The Daily Free Press
Year xliv. Volume lxxxvi. Issue LIV
Thursday, May 1, 2014 The Independent Student Newspaper at Boston University
BU adjunct professors organizing vote to unionize Dept. of Education
helps college campuses combat sexual assault
By Taryn Ottaunick Daily Free Press Staff
As part of a national movement to end the alleged injustices of adjunct professors, members of the Boston University adjunct faculty are working to unionize. “The adjunct professors are doing this in order to improve our working conditions and our working conditions translate directly to the learning environment of the students,” said member of the organizing committee Maureen Sullivan, an adjunct professor at the College of Arts and Sciences. “That’s just really clear to everyone who is doing the organizing. It’s not just the Boston area, it’s all across the nation. That’s the bottom line.” One of the main concerns cited by members of the adjunct faculty was the lack of pay parity between adjunct professors compared to fulltime tenured professors, Sullivan said. “Boston is a very expensive place to live and adjuncts at BU are paid pennies on the dollar of what tenure-track professors are paid,” she said. “That just doesn’t translate into a living wage. It’s very difficult to actually have even a low standard of living in this area based on the pay we’re earning.” A full-time professor at BU earns an average of $157,000 a year, while the average BU adjunct professor earns $3,750 to $9,563 per course, according to the Adjunct Action BU Fact Sheet. “The idea is to get some better wages with some parity to full-time professors,” said Tinker Ready, an adjunct professor in the College of Communication. “Full-time professors have other duties. They have research they have to do, meetings they have to go to. They do have additional duties, but if you look at the numbers, there still isn’t very good parity.” Another grievance of adjunct professors is exclusion from faculty decisions and lack of provisions necessary to teach to their full potential, such as proper office spaces. “Ten adjuncts share this office [COM B40],” said Gary Duehr, an adjunct professor in the College of Communication. “I call it a mini hovel. We have a broken fluorescents light, heating pipes and a PC that’s about a thousand years old. I’m not sure if the Dean has any idea that 10 adjunct professors share this office or that it looks like this, but it’s basically slave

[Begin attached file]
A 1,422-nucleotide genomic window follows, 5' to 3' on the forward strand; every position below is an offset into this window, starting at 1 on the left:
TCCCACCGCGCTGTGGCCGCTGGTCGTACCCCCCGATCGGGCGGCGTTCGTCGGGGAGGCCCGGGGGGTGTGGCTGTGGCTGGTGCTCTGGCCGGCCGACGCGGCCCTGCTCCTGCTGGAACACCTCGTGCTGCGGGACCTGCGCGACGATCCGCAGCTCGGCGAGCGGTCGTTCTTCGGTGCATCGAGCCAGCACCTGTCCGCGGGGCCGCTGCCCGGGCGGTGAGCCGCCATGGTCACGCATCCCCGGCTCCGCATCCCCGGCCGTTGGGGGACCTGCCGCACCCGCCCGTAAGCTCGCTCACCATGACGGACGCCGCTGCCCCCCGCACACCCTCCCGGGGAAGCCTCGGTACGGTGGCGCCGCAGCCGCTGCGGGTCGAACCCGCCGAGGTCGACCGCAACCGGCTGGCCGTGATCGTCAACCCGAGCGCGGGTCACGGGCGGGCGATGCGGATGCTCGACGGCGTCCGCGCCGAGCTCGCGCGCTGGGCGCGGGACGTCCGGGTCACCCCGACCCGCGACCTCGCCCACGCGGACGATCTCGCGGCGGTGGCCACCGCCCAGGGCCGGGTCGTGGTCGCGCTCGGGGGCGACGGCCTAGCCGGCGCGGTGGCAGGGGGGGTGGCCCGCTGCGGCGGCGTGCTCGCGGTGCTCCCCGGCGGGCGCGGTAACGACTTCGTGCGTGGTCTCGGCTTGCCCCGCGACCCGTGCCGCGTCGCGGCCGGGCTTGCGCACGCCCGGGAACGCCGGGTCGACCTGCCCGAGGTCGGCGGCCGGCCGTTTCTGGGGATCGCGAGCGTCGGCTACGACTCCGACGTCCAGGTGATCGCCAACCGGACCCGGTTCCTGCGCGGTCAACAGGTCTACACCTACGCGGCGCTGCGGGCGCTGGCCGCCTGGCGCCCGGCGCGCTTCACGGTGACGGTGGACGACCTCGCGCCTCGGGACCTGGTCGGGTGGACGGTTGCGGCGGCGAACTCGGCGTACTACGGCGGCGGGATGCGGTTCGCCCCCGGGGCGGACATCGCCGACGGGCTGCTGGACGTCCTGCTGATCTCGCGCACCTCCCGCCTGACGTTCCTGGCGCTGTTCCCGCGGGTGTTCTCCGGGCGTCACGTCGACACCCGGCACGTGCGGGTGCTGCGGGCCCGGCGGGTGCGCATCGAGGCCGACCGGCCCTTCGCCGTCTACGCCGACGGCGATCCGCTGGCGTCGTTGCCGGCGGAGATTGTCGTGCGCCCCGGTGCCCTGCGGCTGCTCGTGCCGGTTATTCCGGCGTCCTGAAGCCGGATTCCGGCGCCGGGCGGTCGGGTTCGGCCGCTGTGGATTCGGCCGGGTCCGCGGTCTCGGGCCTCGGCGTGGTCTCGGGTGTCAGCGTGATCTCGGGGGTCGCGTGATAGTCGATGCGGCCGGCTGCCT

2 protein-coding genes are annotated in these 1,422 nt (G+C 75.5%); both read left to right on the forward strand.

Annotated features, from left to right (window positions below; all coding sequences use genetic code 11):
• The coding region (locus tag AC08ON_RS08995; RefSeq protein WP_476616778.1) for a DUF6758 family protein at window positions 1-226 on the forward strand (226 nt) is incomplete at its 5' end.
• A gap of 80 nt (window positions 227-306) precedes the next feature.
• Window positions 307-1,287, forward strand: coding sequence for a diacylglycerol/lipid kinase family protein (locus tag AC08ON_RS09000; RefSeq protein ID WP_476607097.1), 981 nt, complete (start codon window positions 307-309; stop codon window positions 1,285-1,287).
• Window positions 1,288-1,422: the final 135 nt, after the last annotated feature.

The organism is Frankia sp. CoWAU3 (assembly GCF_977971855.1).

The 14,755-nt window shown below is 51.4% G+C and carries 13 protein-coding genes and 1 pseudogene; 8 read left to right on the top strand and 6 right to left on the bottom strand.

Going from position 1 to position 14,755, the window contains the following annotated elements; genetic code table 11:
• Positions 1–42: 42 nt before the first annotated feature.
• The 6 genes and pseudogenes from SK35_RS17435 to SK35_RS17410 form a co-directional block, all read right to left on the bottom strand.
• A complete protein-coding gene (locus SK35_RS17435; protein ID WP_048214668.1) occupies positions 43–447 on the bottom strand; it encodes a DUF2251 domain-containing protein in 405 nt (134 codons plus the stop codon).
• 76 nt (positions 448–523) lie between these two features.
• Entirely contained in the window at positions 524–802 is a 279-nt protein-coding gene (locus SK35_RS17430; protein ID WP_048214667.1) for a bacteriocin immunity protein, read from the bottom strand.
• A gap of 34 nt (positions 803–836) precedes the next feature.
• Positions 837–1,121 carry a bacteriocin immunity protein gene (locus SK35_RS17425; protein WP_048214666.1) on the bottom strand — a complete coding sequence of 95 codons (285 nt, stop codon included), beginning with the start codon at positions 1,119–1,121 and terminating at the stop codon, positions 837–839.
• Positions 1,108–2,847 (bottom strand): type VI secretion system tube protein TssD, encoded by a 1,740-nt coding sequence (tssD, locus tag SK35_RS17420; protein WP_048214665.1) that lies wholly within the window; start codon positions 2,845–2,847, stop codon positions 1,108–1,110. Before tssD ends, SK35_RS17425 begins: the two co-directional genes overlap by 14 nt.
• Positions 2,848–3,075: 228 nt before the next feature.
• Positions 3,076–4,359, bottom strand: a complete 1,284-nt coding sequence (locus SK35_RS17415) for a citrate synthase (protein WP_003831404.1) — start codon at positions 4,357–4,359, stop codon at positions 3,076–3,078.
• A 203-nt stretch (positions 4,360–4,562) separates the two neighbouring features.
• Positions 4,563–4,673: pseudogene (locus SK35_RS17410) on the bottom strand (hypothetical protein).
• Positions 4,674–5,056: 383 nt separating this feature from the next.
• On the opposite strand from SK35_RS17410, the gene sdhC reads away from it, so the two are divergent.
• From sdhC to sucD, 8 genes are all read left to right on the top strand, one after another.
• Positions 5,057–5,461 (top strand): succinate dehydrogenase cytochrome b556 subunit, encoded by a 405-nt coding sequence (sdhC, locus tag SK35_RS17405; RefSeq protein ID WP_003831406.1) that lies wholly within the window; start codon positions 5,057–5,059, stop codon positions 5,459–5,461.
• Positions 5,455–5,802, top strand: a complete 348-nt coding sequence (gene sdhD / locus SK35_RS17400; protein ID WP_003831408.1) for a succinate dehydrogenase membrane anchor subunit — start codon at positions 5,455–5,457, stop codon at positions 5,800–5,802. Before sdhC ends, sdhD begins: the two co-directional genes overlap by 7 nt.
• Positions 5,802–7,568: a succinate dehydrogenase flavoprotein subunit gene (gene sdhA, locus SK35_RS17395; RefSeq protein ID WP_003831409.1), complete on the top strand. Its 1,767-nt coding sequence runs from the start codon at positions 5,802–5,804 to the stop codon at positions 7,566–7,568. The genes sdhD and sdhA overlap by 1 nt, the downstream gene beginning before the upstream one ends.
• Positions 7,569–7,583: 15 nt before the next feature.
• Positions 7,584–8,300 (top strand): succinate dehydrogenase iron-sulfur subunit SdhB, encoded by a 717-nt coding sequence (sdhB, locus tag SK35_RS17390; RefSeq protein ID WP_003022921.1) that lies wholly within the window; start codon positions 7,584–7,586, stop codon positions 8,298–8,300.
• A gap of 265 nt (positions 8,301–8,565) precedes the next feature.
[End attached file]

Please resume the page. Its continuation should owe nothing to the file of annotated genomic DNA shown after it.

By Adrian Baker Daily Free Press Staff
PHOTO BY FALON MORAN/DAILY FREE PRESS STAFF
In hopes of improving their working conditions, Boston University adjunct professors are unionizing.
quarters down here.” Low wages and obligations from the other jobs many adjuncts must take on to make a living wage hinder their ability to devote ample time to student attention outside of the classroom, Ready said. “I try to find ways to squeeze the amount of time I spend on each class,” she said. “I would say, depending on these hours, I make between $10 and $20 an hour. … I try to fit it [adjunct teaching work] into 20 hours a week, but sometimes it’s hard. Some people think of it as only classroom time, but prep time and grading take up so much time. People say all we do is teach, but the reality is we all work in our fields … that’s what we bring to the schools.” The movement for a union at BU is in the beginning stages. Organizers on the BU committee are currently collecting signatures from members of the adjunct faculty in order to gain enough to establish a vote to unionize, said organizer Antonio Ochoa, a CAS adjunct professor. “Right now, we’re hoping to get the resource for organizing,” Ochoa said. “The colleagues I have talked to are concerned and they share concerns about their job situation and security. … They want to form a union and be active in something like this.” Support from the adjunct faculty at BU has been positive so far, said Stella John-
son, a member of the organizing committee and COM adjunct professor. “I have not talked to one adjunct who didn’t want to join the union once they were told they have a legal right to collective bargaining,” Johnson said. “Once everybody understood that if we all got together, we’d be protected by the union and be able to bargain for a paycheck with parity with the full-time faculty pay, they were on board. … Only one person declined to vote for the union out of hundreds.” The movement at BU is part of a larger project organized by Adjunct Action, a branch of the Service Employees International Union, to form unions for adjunct professors at universities throughout the entire Greater Boston Area, Sullivan said. “SEIU and Adjunct Action are a campaign to organize all of the Boston area universities in a metro-wide model,” Sullivan said. “… Because SEIU has shown to be successful with this metro model in D.C. and other areas, we think Boston is appropriate for this.” The Metro Organizing Strategy involves gathering the adjunct faculty at schools across a select city to ensure equal treatment at each, Ready said. “SEIU approached some people on